In the controversial resettlement programmes under which people were “encouraged” to leave the outlying settlements and settle in approved “points of growth”, Port-au-Choix was one of the places that was approved.

Quite obviously, if you are selling the idea of “resetlement” to people on the grounds that there will be better facilities in these “points of growth”, then you need to make sure that the facilities are there.

port au choix newfoundland canada september septembre 2017One of the things that Port-au-Choix had going for it was a big natural, sheltered harbour.

That kind of thing is very important in a maritime community and so naturally there’s a busy port here and even a modern fish-processing plant.

No sense in encouraging “resettlement” if the people still have to travel a distance to take their fish to the processing plant. They may as well go to live there.

port au choix newfoundland canada september septembre 2017There was a rumour at one time that the MV Apollo – the ship that works the ferry between Newfoundland and Southern Labrador – would be replaced by a more modern ship (she is about 50 years old now) and that the new ferry service might sail out of here.

I duly went to the local Government Marine Patrol offices to find out what they knew, but they were … err … rather dismissive of my enquiry.

Wasting my time in fact.

burnt out barge port au choix newfoundland canada september septembre 2017But I can’t leave Port-au-Choix without drawing your attention to this oblect.

It’s some kind of barge or passenger ferry of some description, and by the looks of it, it’s been burnt out. And quite a while ago too, so it seems.

But I wonder what it was andhow it came to be here. And there was no-one around to ask.

I did think about asking the guy in the Marine Patrol office, but he had the air of having far more important things to attend to than to talk to me.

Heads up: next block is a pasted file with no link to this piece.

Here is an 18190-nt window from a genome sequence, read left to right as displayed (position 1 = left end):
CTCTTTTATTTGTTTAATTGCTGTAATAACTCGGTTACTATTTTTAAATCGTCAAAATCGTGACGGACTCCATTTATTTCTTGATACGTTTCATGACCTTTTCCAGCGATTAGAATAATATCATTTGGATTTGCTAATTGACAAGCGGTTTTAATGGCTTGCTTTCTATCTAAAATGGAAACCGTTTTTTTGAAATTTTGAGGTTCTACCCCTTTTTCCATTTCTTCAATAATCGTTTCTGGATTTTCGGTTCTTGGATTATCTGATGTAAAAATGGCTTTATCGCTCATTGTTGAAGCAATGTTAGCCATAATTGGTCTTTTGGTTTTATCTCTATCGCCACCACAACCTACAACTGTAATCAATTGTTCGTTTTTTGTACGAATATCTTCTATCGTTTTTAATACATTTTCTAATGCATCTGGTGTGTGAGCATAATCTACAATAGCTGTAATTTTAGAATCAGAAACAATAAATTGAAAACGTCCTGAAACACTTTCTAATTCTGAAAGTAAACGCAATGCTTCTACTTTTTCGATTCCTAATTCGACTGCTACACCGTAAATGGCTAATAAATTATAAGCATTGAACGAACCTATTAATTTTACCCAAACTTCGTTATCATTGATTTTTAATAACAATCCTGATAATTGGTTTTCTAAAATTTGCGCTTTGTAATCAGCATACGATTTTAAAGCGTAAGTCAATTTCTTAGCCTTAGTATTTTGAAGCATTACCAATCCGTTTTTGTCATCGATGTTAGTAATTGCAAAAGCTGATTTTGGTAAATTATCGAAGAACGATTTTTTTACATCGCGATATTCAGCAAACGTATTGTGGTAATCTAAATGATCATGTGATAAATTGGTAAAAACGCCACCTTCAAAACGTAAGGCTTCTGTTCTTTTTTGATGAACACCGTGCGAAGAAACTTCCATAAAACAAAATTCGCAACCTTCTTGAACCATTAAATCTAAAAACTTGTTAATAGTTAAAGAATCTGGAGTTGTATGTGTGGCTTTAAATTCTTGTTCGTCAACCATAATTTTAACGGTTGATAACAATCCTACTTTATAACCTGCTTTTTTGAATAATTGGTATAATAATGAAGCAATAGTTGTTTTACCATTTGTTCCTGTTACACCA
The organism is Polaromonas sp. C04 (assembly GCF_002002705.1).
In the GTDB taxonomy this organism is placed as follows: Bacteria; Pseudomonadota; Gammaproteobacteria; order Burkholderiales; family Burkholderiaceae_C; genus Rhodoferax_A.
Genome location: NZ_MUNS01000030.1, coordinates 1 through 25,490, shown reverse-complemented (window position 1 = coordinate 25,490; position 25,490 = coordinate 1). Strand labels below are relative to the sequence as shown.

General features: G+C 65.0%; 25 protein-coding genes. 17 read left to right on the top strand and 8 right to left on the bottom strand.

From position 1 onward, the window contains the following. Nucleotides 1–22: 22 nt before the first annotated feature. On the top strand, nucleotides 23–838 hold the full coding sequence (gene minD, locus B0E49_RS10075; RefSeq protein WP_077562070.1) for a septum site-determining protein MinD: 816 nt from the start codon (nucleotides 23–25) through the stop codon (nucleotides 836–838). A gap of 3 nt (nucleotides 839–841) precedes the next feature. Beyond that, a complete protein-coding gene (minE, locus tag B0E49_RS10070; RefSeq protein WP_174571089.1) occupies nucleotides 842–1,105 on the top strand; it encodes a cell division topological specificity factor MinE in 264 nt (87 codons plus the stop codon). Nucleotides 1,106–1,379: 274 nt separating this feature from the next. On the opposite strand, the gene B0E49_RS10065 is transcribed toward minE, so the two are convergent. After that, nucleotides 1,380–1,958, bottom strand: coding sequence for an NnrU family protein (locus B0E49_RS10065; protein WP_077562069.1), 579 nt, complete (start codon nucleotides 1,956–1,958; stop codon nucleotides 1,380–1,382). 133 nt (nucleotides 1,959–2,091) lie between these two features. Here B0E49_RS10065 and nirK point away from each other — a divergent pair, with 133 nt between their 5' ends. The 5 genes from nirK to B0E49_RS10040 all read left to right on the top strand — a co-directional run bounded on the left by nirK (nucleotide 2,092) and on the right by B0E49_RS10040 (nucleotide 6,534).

Going at full steam down the highway I overshot my motel and had to turn around. I upset everyone by going in the private entrance, which is always a good start.

My room looks like something out of the 1950s but the bathroom is modern and tidy. But first things first – before the shower I chuck some pasta, vegetable soup and tomato sauce in the slow cooker.

As for the internet – another night without it. You can’t expect too much here which is just as well, because that’s what I’m getting – not too much.

As long as the bed is comfortable, that’s all that I care about tonight.

Friday 1st April 2016 – I’M BACK …

… on the road again today. I was awake early enough but when I switched on the laptop, there was someone on line with whom I wanted to have a chat. Consequently it was about 09:30 when I went downstairs and I hit the road straight away.

My first stop was at the town of Ramillies, the site in 1706 of one of the major, if not decisive battles of the War of the Spanish Succession. And it was here that I realised that I had forgotten my mobile phone and camera. Still, start as you mean to go on, I suppose.

Instead, I went shopping at the Delhaize at Inhout so as to stock up with food for my couple of days, and here I received a lovely smile from a young girl. I suppose that I’ll have to add it to the list of places to revisit. After all, it’s not every day that I have such a nice smile like that and I need to remember these places.

I called at a nursery on the outskirts of Namur. Alison is a very keen gardener and I want to thank her for being so kind to me, so I managed to pick up a young almond tree that will look really nice when it starts to blossom. I hope that she’ll like it.

Fuel at Namur was a mere €0:97 per litre, which is the cheapest that I’ve seen it for about 15 years. Caliburn was running quite low and so I profited by fuelling him right up, as I’m sure you would have done too at that price.

I missed the turning that I wanted at Namur and ended up on the wrong side of the Meuse – the eastern bank which is quite industrialised. It took me ages to find a crossing over onto the western bank, by which time I reckon that I had missed all of the picturesque hotels. but not to be outdone, I carried on southwards to Dinant, where the streets were undergoing a total renovation. There was nowhere to park, nowhere to move around, and walking around the town didn’t look very easy at all.

As a result, I pressed on towards the frontier, stopping for my butty somewhere where there was a lovely view across the river. Having no answer at a couple of bed-and-breakfasts, and at yet another, being told that it was full and I should refer myself to the other two in the town.And so I eventually found myself across the French border, in Givet. The first hotel that I found had transformed its rooms into apartments.The prices at the next few that I found frightened me to death and so as a last resort I found myself at the Ibis Budget on the outskirts of the town. I had no luck here either as the computerised registration system was down.